Cancer quackery, particularly the false hope it engenders in cancer patients, infuriates me. Earlier this week The Sun published an article suggesting that a form of quackery called the Berkson protocol allowed a mother with metastatic pancreatic cancer to survive unexpectedly long enough to see her daughter married. It almost certainly did nothing of the sort.
Earlier this month, Chuck Norris and his wife Gena filed a lawsuit against manufacturers of MRI contrast agents, claiming that the gadolinium in them had "poisoned" Gena. But did it? The evidence linking gadolinium with the symptoms Gena Norris suffered is, even under the most generous interpretation, quite shaky, and there is no doubt that she has been victimized by quacks.
Last week, the FDA released final regulatory guidance regarding freestanding stem cell clinics. The new regulatory framework appears custom-made to allow the FDA to crack down on quack stem cell clinics. But will it?
Dr. David Brownstein is a "holistic" family practice physician in my area. Consistent with being "holistic," he is antivaccine to the core. That's why he's unhappy with the recent CDC recommendation that adults over 50 receive the new shingles vaccine. He thinks he's found a clever argument to show it doesn't work. Unfortunately, his argument only reveals his bias and misunderstanding.
Two years ago, I took note of an "energy healer" named Charlie Goldsmith and an incredibly poor "clinical trial" being touted as evidence of his healing abilities. It now turns out that Goldsmith is following a trail blazed by celebrity psychic Tyler Henry and has his own TV show on TLC. His claims are no more plausible or supported by evidence now than they were then.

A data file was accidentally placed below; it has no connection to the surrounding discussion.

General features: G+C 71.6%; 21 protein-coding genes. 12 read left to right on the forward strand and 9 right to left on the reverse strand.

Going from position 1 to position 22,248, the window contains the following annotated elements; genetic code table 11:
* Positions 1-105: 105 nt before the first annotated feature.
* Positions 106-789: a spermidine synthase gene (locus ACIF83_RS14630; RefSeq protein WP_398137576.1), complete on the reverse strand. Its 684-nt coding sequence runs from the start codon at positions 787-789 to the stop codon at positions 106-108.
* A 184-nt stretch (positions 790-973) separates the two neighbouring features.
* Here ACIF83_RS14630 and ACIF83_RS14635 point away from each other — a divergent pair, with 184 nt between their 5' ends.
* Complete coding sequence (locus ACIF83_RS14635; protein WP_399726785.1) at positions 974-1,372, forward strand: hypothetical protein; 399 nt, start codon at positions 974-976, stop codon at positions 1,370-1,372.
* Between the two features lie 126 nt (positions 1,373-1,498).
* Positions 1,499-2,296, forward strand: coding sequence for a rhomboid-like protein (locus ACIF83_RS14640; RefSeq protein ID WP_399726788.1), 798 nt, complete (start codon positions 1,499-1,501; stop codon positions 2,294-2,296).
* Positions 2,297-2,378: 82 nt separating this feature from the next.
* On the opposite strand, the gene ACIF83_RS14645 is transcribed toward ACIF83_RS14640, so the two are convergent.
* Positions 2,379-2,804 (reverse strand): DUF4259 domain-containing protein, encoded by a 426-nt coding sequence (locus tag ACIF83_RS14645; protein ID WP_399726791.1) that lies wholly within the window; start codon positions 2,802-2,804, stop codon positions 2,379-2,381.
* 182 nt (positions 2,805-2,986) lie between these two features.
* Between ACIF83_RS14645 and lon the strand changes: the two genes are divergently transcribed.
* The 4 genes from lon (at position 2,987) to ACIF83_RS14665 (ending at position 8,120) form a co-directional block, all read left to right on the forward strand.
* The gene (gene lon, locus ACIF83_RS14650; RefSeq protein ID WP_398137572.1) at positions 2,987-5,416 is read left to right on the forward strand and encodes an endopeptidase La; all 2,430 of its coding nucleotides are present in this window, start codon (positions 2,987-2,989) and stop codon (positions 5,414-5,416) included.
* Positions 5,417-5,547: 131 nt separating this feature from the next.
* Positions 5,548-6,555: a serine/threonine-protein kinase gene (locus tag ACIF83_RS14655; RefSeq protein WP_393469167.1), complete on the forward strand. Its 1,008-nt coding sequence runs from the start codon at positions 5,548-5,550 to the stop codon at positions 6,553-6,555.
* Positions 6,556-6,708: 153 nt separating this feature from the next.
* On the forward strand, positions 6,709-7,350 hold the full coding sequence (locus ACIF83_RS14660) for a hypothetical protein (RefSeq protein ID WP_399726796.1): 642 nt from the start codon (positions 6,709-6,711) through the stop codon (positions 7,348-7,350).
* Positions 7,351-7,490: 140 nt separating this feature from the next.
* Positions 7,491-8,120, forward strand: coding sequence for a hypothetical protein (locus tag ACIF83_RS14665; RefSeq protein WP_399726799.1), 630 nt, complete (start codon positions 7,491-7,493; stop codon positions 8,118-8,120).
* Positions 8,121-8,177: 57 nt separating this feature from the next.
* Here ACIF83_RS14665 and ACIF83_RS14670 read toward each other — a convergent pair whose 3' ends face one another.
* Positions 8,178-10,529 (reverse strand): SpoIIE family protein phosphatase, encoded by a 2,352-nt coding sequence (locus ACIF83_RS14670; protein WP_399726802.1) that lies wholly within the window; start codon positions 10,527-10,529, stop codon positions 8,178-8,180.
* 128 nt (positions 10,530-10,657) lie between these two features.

Southeast Michigan is currently in the midst of a hepatitis A outbreak that started in August 2016. In Algonac, a small town in the Thumb region, the mayor decided to help a restaurant whose business suffered when one of its new staff members under training caught hepatitis A. Unfortunately, the form that help took was to host an antivaccine propaganda meeting.
Ever since the $200 million gift by Susan and Henry Samueli to UC-Irvine, I've been thinking about the "integration" of quackery into medicine through integrative medicine. The way advocates of quackademic medicine are going to make this "integration" really happen is to start with the medical schools.
Christopher Shaw and Lucija Tomljenovic are known for producing dubious scientific studies in the service of antivaccine pseudoscience. Last month, they published a paper purporting to show that aluminum adjuvant causes neuroinflammation in mice that was roundly criticized for poor experimental design and manipulated images. Guess what? It's soon to be retracted.
Epsom salt, like the Earth in The Hitchhikers' Guide to the Galaxy, is mostly harmless; that is, except in the hands of a naturopath.